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Roger Logan

Other Exonerations with Misconduct by Detective Scarcella
On the evening of July 24, 1997, 18-year-old Sherwin Gibbons was fatally shot in the vestibule of the apartment building where he lived on Chauncey Street in Bedford-Stuyvesant, Brooklyn, New York.

Witnesses told police that Gibbons was drinking a beer with some friends when a man came in and shot him. Ten shots were fired in all.

Nearly five months later, in December, police said that Aisha Jones, who lived in an apartment building near the shooting, identified 35-year-old Roger Logan as the gunman and picked him out of a lineup as the shooter. On December 12, 1997, Logan was charged with murder.

Logan went on trial in Kings County Supreme Court in April 1998. Prosecutors argued that Logan had been at a dice game where someone stole his gold chain. According to the prosecution, Gibbons was shot in retaliation in a case of mistaken identity. Logan denied involvement in the crime.

Logan’s defense lawyers challenged Jones’s identification of Logan, contending that Logan was viewed in a lineup with people of different races and different heights. The trial judge agreed, saying the lineup put a “spotlight” on Logan, and barred testimony about the lineup.

However, the judge allowed Jones to identify Logan in court after she testified that she had seen him throughout the day of the shooting, as early as noon. She said that she was on the street and saw Logan begin firing. She then said she ran to her nearby apartment building and upstairs to her apartment. She said she looked out the window and saw Logan fire the last of the 10 shots.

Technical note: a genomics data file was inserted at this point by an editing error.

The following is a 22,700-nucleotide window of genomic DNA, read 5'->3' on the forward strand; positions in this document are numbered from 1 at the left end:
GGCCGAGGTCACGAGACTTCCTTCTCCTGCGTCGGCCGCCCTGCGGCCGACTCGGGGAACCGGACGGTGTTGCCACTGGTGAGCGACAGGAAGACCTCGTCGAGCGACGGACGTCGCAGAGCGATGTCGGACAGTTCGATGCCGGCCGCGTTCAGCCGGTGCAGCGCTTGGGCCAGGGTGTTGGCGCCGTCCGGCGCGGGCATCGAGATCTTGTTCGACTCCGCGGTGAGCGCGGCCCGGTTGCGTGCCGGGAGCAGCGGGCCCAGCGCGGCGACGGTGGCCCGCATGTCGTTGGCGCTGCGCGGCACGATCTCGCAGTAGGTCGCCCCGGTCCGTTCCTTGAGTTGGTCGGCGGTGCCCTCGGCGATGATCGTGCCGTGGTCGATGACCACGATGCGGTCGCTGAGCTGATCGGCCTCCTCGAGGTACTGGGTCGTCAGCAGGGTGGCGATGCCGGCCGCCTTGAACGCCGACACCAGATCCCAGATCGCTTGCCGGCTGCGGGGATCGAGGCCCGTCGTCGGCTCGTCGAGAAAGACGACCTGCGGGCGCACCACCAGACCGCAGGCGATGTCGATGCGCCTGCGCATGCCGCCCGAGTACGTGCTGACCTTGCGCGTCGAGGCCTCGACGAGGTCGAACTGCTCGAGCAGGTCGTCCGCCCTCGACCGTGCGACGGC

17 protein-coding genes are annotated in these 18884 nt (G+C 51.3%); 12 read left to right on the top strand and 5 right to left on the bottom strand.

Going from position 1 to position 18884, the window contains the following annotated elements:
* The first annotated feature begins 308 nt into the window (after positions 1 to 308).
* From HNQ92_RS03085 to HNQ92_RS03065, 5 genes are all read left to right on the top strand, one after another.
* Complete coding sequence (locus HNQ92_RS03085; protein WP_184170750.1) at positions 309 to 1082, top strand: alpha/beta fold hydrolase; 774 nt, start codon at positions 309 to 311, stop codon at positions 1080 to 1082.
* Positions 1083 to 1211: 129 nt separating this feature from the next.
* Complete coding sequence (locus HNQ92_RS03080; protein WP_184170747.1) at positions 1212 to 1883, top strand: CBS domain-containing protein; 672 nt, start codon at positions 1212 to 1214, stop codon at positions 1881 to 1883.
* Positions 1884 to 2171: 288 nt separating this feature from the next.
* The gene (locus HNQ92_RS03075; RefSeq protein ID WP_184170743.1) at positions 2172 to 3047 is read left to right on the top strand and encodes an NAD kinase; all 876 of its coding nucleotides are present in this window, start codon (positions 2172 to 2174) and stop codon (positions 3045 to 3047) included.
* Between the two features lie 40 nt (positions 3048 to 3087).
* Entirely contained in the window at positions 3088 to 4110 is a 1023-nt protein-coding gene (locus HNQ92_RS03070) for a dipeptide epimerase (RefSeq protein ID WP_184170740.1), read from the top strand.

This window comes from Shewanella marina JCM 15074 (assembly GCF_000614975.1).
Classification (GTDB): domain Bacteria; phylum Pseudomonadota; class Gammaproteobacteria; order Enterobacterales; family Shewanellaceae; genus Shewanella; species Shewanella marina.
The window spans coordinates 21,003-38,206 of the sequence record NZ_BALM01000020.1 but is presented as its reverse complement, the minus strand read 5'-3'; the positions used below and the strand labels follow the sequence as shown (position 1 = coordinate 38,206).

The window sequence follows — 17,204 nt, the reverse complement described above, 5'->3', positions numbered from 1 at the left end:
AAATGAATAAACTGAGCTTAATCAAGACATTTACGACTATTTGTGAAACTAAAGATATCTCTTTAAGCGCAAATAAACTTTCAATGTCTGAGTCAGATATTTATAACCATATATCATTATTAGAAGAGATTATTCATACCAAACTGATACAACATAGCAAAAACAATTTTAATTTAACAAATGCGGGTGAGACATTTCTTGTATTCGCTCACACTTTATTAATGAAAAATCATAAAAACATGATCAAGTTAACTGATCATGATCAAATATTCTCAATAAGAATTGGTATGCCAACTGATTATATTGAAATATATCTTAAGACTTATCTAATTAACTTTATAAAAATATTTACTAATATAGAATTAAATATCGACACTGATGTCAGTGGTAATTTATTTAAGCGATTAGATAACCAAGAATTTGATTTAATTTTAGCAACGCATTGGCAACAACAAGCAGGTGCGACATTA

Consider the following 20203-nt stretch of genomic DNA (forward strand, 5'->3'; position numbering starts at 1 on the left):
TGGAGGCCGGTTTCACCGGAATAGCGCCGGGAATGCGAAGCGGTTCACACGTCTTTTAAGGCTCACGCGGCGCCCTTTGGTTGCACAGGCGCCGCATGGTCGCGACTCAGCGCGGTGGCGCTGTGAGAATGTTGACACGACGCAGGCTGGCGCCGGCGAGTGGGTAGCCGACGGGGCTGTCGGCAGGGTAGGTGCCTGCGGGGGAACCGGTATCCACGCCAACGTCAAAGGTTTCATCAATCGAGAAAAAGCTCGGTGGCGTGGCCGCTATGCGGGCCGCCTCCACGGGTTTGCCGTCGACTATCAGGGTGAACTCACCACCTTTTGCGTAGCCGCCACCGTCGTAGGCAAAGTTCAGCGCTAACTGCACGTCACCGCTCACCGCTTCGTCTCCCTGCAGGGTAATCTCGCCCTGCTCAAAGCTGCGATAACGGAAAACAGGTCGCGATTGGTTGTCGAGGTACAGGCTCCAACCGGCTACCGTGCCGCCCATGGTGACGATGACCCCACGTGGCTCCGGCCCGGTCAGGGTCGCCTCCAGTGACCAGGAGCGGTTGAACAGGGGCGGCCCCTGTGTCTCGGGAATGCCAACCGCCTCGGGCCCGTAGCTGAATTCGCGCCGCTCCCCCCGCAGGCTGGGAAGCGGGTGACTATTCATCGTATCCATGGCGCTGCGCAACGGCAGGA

On May 3, 1999, a jury convicted Logan of second-degree murder and he was sentenced to 25 years to life in prison.

In 2011, Kings County District Attorney Charles Hynes created a Conviction Integrity Unit and invited defense attorneys to present cases in which innocent defendants may have been convicted. One case the unit learned about was that of David Ranta, who was convicted of murder based on an investigation by Detective Louis Scarcella (who had retired in 1999). The Conviction Integrity Unit’s investigation found that one witness had been told to pick Ranta in a lineup, and that two prosecution witnesses—both convicted felons—were allowed to leave jail, smoke crack and have sex with prostitutes in return for implicating Ranta.

In March 2013, Ranta’s conviction was vacated, the charge was dismissed and he was released from prison.

A few months later, The New York Times published an article accusing Scarcella of misconduct in many investigations: fabricating evidence, coercing witnesses and concealing evidence of defendants’ innocence. The report, along with a growing chorus of other news media, imprisoned defendants and defense lawyers, prompted the Kings County Conviction Integrity Unit to begin to re-investigate 57 cases in which Scarcella was involved and more than 30 other murder cases in Brooklyn.